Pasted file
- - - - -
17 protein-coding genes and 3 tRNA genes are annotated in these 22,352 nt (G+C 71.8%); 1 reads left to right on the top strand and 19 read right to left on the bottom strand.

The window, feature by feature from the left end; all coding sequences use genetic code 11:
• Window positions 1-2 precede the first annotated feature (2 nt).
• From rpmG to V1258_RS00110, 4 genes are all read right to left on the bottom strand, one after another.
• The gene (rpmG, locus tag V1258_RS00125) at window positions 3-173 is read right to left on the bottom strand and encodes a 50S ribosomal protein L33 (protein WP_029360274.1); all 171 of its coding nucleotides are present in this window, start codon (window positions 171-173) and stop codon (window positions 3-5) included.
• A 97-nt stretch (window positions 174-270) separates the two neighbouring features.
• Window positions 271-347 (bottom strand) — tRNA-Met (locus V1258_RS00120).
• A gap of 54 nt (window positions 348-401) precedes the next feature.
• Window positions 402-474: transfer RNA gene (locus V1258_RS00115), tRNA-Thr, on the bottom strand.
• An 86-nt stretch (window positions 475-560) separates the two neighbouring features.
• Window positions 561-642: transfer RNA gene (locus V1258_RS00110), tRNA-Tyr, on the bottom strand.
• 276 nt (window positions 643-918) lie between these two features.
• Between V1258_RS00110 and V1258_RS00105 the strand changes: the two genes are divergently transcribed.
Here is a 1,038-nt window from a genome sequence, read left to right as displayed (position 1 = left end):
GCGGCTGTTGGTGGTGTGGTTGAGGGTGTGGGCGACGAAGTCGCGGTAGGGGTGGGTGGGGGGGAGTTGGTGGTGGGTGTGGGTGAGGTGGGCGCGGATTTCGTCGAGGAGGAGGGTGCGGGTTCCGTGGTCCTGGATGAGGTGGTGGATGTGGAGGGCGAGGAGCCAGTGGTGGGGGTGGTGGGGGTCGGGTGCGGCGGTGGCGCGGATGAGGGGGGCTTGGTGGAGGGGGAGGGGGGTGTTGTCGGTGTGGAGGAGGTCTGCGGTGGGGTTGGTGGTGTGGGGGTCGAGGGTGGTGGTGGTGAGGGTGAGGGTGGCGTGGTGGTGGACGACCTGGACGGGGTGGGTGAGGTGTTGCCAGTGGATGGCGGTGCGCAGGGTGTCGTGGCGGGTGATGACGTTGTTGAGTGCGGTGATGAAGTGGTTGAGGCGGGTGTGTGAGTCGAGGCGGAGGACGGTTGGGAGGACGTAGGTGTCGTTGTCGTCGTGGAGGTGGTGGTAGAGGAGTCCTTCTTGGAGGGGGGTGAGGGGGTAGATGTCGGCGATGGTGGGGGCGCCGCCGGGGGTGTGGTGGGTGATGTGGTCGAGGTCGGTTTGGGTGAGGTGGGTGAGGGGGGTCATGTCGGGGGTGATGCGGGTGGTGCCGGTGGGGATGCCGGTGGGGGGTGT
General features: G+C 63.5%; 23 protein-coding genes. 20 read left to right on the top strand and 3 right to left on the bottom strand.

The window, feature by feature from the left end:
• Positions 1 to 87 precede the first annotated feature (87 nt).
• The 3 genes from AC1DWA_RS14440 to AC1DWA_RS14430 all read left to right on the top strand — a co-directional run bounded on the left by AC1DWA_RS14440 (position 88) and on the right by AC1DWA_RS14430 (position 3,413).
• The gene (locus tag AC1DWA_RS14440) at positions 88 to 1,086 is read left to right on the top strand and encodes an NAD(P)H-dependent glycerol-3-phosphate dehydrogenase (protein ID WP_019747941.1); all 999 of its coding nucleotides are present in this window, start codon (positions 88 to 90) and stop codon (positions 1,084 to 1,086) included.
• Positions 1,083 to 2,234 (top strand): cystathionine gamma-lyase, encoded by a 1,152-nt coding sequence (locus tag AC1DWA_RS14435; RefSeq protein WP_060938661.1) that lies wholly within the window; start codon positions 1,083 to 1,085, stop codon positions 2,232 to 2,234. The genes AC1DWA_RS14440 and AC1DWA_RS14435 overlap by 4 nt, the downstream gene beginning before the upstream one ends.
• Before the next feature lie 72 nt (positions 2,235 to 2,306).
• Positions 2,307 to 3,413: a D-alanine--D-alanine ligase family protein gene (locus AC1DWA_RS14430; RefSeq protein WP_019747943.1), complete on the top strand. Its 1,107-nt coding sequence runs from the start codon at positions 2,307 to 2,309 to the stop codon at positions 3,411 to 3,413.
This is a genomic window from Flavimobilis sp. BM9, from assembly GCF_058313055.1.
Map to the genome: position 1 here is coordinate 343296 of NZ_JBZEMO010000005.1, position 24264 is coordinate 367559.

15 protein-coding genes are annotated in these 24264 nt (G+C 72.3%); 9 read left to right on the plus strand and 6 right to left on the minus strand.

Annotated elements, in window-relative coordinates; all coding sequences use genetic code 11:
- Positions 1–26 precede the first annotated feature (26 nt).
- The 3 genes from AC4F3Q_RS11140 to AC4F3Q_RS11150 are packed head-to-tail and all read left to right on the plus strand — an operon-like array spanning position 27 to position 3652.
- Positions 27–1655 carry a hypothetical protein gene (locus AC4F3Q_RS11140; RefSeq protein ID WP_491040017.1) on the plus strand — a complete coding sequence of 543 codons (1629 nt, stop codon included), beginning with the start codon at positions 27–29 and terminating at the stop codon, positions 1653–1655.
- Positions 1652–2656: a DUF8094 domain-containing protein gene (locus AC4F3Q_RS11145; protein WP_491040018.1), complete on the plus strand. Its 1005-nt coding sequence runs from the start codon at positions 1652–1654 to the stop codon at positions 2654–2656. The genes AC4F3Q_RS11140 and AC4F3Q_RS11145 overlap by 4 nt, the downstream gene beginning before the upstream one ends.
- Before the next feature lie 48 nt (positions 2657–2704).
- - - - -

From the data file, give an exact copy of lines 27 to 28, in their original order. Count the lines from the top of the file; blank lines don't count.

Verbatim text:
Annotated elements, in window-relative coordinates; all coding sequences use genetic code 11:
- Positions 1–26 precede the first annotated feature (26 nt).